The G7 Finance Ministers, along with several international organizations, met the past couple of days in the UK to discuss “building a strong, sustainable, balanced and inclusive global economic recovery.” Intermingled amongst the goal of creating a global minimum tax of 15% targeting big tech firms and creating a “green the global financial system” was a statement on Central Bank Digital Currencies or CBDCs.
The investigation of, and in certain situations, issuance of digital currencies issued by central banks has picked up pace in recent months. The fact that China has already issued a pilot digital yuan, a program that continues to expand, and the emergence of stablecoins based on fiat currency have accelerated the recognition that central banks need to speed things up when it comes to the future of money. Most developed countries have internal projects reviewing the benefits and challenges of CBDCs with particular emphasis on how digital money may impact monetary policy.
According to the joint statement, innovation in digital money and payments has the potential to bring significant benefits but also raise public policy and regulatory issues.
To quote the G7:
“G7 Central Banks have been exploring the opportunities, challenges as well as the monetary and financial stability implications of Central Bank Digital Currencies (CBDCs) and we commit to work together, as Finance Ministries and Central Banks, within our respective mandates, on their wider public policy implications. We note that any CBDCs, as a form of central bank money, could act as both a liquid, safe settlement asset and as an anchor for the payments system. Our objective is to ensure that CBDCs are grounded in long-standing public sector commitments to transparency, the rule of law and sound economic governance. CBDCs should be resilient and energy-efficient; support innovation, competition, inclusion, and could enhance cross-border payments; they should operate within appropriate privacy frameworks and minimise spillovers. We will work towards common principles and publish conclusions later in the year.”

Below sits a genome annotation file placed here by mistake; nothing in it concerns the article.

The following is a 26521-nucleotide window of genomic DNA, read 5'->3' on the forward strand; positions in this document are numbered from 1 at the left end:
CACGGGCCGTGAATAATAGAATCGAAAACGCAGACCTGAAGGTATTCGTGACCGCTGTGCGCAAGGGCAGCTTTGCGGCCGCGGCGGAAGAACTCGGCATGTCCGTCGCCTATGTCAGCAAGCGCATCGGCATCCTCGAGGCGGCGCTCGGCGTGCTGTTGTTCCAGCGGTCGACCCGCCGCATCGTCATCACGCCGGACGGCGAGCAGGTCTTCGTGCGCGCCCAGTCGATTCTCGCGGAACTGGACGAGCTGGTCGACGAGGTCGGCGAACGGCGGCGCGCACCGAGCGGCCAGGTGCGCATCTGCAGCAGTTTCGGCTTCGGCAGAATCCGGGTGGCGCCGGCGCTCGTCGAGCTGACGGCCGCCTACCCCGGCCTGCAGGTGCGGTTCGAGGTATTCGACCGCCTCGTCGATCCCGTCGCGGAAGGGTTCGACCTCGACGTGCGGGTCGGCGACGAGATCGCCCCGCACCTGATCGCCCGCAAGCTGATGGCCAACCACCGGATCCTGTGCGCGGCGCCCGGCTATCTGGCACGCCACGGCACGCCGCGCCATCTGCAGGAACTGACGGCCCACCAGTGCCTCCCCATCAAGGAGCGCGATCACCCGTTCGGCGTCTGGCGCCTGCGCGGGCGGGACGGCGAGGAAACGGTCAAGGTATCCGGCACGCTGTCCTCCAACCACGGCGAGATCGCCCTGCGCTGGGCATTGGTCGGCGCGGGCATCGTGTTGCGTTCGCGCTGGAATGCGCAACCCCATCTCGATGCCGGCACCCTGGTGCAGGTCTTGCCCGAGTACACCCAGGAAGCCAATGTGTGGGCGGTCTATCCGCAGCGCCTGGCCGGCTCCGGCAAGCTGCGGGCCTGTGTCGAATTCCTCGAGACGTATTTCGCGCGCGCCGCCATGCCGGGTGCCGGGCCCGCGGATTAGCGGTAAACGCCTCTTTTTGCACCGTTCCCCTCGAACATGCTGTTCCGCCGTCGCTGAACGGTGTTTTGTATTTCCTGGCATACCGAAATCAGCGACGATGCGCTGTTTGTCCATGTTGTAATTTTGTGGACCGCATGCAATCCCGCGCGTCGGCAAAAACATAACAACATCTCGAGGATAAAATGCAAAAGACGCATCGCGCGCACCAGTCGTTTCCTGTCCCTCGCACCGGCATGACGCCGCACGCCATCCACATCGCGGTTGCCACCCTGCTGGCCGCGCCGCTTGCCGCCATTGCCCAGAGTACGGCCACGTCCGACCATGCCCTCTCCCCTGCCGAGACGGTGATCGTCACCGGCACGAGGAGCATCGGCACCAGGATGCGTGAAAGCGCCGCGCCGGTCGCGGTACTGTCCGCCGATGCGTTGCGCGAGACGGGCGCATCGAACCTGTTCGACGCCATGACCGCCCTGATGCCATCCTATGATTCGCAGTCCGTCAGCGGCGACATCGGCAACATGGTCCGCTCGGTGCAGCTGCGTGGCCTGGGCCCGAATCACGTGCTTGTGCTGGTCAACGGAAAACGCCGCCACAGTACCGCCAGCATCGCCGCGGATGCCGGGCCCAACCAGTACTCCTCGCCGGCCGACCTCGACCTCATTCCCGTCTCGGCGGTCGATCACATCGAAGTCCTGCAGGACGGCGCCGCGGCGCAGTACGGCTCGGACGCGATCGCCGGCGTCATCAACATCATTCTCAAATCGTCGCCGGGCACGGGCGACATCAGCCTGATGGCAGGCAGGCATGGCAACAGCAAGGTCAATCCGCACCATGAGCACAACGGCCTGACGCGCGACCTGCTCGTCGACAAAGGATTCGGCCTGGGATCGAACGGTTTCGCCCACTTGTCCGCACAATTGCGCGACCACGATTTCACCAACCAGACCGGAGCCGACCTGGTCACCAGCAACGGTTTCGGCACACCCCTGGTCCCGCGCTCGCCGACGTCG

The G7 continued to state that no global stablecoin project should begin operation until it adequately addresses relevant legal, regulatory, and oversight requirements through appropriate design and by adhering to applicable standards. This statement may be in reaction to Facebook’s failed attempt to create a global, non-sovereign currency, once called Libra, and now re-animated as Diem – a scaled down digital currency attempting to commence as a digital dollar.
The G& says they are committed to international cooperation to ensure common standards, including by supporting international standard setting bodies in reviewing existing regulatory standards, and emphasize the importance of addressing any identified gaps.
“We support the FSB’s ongoing work in reviewing regulatory, supervisory and oversight challenges to the implementation of its High Level Recommendations for global stablecoin arrangements. We continue to support the ambitious implementation of the G20 Roadmap to enhance cross–border payments and welcome the publication of the FSB consultation on Targets for Addressing the Four Challenges of Cross-border Payments.”
Of note is a statement in support of the Financial Action Task Force (FATF) standards for stopping money laundering and illicit activity in the global financial system. The G7 states that implementation of standards remains “uneven” and calls on members, along with “FATF-Style Regional Bodies” to step things up in the battle with money laundering. While not mentioning crypto by name, digital assets are included in the FATF standards – most recently the requirements as outlined in the “Travel Rule” that compels VASPs (virtual asset service providers) to maintain buyer and seller records in just about all crypto transactions.